Skip to main content
Premium Trial:

Request an Annual Quote

New Rules: Jul 7, 2009

NIH issued the final rules for federally sponsored embryonic stem cell research and they become effective today. Older lines may still be eligible for use. "Many of the lines already in existence may have met very rigorous standards of informed consent but may have been implemented in ways not consistent with the present guidelines," Dr. Kington says. "It's unreasonable to retroactively apply procedures intended for future use." The New York Times says that "the crucial test is whether the embryos used to create the stem cell lines were created for reproductive purposes, and whether donors freely consented for their use in research procedures." NIH will create a registry of which lines meet its eligibility requirements.

The Chronicle of Higher Education says that the new guidelines "won immediate endorsement from researchers and university groups, including the Association of American Medical Colleges and the Association of American Universities."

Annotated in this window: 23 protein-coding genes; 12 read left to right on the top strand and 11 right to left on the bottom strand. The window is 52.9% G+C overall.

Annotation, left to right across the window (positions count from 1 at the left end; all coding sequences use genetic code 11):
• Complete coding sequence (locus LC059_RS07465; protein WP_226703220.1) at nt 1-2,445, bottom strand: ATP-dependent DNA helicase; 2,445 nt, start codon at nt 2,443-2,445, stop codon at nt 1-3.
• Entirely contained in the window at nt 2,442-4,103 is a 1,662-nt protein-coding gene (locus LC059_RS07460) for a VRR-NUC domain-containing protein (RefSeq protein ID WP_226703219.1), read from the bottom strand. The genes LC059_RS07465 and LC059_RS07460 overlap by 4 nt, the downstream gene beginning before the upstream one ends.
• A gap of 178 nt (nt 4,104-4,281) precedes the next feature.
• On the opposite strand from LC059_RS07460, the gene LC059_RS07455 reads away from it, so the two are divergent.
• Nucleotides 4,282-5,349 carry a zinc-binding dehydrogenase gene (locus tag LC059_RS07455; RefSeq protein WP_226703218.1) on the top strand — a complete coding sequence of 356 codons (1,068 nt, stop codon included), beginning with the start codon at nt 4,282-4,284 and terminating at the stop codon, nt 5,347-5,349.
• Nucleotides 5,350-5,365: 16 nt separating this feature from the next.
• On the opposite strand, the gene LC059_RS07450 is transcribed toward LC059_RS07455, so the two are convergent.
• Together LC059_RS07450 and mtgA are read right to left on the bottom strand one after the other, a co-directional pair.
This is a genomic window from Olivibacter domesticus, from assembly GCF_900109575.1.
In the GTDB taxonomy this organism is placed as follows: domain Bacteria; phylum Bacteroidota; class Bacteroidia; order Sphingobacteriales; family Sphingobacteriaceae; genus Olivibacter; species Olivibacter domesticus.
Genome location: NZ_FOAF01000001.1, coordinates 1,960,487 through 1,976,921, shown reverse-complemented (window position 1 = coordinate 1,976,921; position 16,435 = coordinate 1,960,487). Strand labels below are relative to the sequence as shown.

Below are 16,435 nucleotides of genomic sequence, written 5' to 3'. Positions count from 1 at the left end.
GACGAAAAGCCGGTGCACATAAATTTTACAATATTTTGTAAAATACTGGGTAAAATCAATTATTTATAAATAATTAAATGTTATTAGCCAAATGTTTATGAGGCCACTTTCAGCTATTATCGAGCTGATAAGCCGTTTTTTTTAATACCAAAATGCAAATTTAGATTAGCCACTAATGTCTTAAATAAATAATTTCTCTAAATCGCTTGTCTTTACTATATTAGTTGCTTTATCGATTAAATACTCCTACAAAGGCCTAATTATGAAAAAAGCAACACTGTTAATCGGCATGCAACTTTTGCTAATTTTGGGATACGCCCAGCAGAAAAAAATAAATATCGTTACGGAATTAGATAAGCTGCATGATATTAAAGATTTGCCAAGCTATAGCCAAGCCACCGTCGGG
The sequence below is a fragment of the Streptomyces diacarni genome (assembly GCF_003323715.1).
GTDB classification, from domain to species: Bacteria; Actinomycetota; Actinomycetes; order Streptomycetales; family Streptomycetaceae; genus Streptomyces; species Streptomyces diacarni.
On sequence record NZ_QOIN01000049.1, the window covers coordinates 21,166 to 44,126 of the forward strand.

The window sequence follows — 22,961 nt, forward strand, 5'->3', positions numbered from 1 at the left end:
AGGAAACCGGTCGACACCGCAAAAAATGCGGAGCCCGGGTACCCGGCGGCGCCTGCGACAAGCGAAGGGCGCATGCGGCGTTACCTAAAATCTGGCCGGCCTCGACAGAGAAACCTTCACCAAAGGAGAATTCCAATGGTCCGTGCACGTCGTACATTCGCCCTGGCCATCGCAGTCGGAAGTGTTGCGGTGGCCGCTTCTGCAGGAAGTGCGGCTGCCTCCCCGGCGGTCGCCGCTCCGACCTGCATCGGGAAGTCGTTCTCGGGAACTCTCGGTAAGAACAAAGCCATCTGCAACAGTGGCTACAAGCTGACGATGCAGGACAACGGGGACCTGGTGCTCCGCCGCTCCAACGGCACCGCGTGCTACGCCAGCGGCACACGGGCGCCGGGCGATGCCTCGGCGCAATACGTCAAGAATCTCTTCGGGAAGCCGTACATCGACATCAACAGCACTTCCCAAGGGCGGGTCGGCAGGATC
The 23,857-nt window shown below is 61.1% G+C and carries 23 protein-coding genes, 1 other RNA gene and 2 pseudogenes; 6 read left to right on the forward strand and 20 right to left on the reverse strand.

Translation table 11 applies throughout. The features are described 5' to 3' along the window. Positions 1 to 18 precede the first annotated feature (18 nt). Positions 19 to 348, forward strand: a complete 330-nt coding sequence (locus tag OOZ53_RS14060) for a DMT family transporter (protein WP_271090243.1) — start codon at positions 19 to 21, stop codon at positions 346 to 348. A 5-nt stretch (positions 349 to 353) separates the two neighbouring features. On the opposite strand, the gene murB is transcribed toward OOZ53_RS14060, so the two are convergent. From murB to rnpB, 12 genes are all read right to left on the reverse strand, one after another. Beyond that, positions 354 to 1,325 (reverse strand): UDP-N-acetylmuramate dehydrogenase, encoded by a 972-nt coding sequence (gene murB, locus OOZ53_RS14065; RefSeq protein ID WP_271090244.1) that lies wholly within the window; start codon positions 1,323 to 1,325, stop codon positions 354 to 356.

The Scan

Germline-Targeting HIV Vaccine Shows Promise in Phase I Trial

A National Institutes of Health-led team reports in Science that a broadly neutralizing antibody HIV vaccine induced bnAb precursors in 97 percent of those given the vaccine.

Study Uncovers Genetic Mutation in Childhood Glaucoma

A study in the Journal of Clinical Investigation ties a heterozygous missense variant in thrombospondin 1 to childhood glaucoma.

Gene Co-Expression Database for Humans, Model Organisms Gets Update

GeneFriends has been updated to include gene and transcript co-expression networks based on RNA-seq data from 46,475 human and 34,322 mouse samples, a new paper in Nucleic Acids Research says.

New Study Investigates Genomics of Fanconi Anemia Repair Pathway in Cancer

A Rockefeller University team reports in Nature that FA repair deficiency leads to structural variants that can contribute to genomic instability.